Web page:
How to be chairman

What exactly is a chairman for? Boardroom veteran Roger Parry gives us a first-hand account.

Last Updated: 09 Oct 2013

With the former chairmen of some of the UK's major institutions in disgrace, the chairman role, the top job in public enterprises, is under scrutiny like never before. Far from being benign or restraining, chairmens' influence brought catastrophe for both their business and the economy. So what is a chairman for? Boardroom veteran ROGER PARRY explains how this subtle duty should be carried out.

There is no simple formula for doing the job of non-executive chairman. Success or failure is more complex than growing the share price or profits. Mitigating a disaster can be as big a result as a victory. What follows is one perspective on what is needed. (The term chairman, by the way, is taken throughout to mean a man or woman.)

For most people, the main challenge of being appointed to chair a public company is that they have not done it before. One day you are a CEO or a director on one board, then suddenly you are chairman elsewhere. There is no set of rules to follow, no manual, no training course.

There is more to the role than the mechanics of board meetings. At its core is managing the relationship with the chief executive. He or she is the boss, yet you have the power to fire them. It's a potentially difficult double act. I was lucky that when I was CEO of a plc I had an experienced chairman. His sage words to me on our first day were: 'I will back you in every way until the time comes that I feel I have to sack you.' Fortunately, it never came to that.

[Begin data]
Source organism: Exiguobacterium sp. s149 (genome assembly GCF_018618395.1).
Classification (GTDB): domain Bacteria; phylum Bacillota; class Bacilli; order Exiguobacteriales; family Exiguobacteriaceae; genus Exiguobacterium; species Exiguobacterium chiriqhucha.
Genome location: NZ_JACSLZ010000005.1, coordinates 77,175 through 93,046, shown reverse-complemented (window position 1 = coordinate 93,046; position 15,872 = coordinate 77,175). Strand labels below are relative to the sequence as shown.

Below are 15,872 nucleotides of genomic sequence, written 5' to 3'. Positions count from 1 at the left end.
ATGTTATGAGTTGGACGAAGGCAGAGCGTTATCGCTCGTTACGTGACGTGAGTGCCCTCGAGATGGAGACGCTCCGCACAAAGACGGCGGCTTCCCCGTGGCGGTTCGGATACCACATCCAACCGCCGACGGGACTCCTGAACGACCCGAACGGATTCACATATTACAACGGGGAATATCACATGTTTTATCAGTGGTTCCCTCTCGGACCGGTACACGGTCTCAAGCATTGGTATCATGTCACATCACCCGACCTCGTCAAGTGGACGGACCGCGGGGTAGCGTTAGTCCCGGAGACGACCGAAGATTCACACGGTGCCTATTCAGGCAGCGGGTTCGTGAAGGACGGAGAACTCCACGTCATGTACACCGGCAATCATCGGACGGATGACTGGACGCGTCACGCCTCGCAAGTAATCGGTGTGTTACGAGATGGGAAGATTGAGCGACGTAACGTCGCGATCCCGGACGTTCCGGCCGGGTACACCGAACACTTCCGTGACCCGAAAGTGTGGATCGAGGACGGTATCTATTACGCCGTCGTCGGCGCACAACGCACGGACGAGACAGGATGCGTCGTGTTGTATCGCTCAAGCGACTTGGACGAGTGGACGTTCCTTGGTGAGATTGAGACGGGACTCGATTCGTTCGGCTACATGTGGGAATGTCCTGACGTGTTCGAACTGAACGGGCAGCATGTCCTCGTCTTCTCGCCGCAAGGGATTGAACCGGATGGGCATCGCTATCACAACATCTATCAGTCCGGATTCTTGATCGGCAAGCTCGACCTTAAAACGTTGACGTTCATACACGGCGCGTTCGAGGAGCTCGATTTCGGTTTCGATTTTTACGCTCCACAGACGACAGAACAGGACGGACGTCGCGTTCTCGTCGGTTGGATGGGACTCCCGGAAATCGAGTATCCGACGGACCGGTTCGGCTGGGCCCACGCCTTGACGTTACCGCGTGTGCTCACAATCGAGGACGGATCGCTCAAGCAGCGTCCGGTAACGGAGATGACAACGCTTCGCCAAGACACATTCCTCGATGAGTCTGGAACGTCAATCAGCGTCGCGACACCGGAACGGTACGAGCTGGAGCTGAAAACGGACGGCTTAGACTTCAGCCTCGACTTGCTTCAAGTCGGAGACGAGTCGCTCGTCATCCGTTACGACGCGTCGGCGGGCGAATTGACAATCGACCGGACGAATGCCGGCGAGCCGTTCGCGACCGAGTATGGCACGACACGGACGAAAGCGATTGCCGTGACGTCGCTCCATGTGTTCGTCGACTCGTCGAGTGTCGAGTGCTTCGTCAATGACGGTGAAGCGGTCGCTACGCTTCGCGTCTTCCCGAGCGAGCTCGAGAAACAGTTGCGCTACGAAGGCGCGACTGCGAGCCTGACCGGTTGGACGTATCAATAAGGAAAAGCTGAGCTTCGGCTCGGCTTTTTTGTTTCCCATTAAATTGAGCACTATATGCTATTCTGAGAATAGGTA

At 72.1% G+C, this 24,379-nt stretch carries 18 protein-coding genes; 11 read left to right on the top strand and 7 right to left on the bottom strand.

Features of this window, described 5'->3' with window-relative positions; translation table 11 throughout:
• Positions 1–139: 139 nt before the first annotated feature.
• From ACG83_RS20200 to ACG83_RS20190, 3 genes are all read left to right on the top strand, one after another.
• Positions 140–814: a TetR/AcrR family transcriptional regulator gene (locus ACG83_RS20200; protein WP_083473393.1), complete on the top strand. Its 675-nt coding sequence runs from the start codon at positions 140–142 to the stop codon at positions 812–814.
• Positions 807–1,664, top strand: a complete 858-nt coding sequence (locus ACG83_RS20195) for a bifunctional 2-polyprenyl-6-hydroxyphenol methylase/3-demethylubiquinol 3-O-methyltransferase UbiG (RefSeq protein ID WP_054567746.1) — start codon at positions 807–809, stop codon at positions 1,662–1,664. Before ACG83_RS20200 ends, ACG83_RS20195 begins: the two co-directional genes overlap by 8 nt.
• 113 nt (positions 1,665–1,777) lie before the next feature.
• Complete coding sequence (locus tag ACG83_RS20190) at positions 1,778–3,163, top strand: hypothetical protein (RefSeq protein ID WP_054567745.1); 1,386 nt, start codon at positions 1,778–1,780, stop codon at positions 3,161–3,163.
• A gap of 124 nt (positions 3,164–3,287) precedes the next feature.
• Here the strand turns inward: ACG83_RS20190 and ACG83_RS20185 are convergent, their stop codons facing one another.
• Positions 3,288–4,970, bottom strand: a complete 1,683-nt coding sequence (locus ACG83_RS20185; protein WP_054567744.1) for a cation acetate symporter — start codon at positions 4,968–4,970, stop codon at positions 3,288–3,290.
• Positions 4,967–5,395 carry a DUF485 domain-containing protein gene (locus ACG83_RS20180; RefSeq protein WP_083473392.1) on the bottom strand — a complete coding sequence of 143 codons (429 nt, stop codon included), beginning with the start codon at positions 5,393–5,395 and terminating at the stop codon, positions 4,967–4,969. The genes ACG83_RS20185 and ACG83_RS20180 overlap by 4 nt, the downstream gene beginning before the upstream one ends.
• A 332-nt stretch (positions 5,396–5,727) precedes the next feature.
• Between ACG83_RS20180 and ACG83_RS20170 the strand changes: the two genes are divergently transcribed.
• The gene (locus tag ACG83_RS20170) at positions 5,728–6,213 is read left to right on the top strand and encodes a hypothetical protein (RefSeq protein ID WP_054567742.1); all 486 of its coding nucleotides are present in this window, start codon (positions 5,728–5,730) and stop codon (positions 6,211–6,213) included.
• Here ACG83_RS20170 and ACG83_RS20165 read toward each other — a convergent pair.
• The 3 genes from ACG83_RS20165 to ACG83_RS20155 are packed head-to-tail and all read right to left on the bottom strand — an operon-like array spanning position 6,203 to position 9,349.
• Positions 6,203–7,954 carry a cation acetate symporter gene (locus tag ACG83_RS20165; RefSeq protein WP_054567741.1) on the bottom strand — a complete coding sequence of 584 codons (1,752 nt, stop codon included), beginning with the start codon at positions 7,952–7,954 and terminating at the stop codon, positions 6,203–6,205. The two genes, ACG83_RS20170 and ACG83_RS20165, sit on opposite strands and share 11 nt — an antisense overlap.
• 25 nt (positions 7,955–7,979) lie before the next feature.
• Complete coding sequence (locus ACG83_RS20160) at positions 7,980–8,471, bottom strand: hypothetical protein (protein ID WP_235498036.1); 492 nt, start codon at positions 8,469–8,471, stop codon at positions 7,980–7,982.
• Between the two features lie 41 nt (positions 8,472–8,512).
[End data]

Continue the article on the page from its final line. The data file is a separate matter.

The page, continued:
There are three crucial tensions for a chairman to manage: independence vs advocacy; leadership vs control; and strategy vs tactics.

The notion that the chairman is independent of the company is an illusion. Non-executive directors should demonstrate tough-minded independence, but the chairman is, in reality, aligned with the management team. The chairman has to represent the company with pride and fight for its reputation. This requires commitment, conviction and passion, which does not sit well with ethereal detachment. But the chairman represents the shareholders too, and should have regular contact with them.

Some issues may divide owners and management interests. On behalf of the shareholders, the chairman should question complex financing schemes that boost earnings and bonuses but increase risk. And he should challenge charity or political donations that enhance management status but do not create value. The chairman should exercise independent judgment, but cannot be dispassionate.

The chairman is not the CEO. He must accept that the role is to support and coach the CEO, not try to supplant him or her. You cannot have two people in charge.

Chairing the board effectively requires leadership through influence rather than command and control. It means getting good information prepared, ensuring all key points are raised and all voices are heard. Leadership is not to dictate answers but to make the team functional. The power to issue orders and hire and fire staff rests with the executives. The chairman can persuade and cajole, but not direct.

If the chairman has an (obviously brilliant) commercial idea, the best way to raise it is with the CEO in private. If the CEO is enthused, he can then take it to the board as an executive proposal. The worst place to come up with new ideas is in the middle of a board meeting. Regular, informal meetings between chairman and CEO will help smooth the process.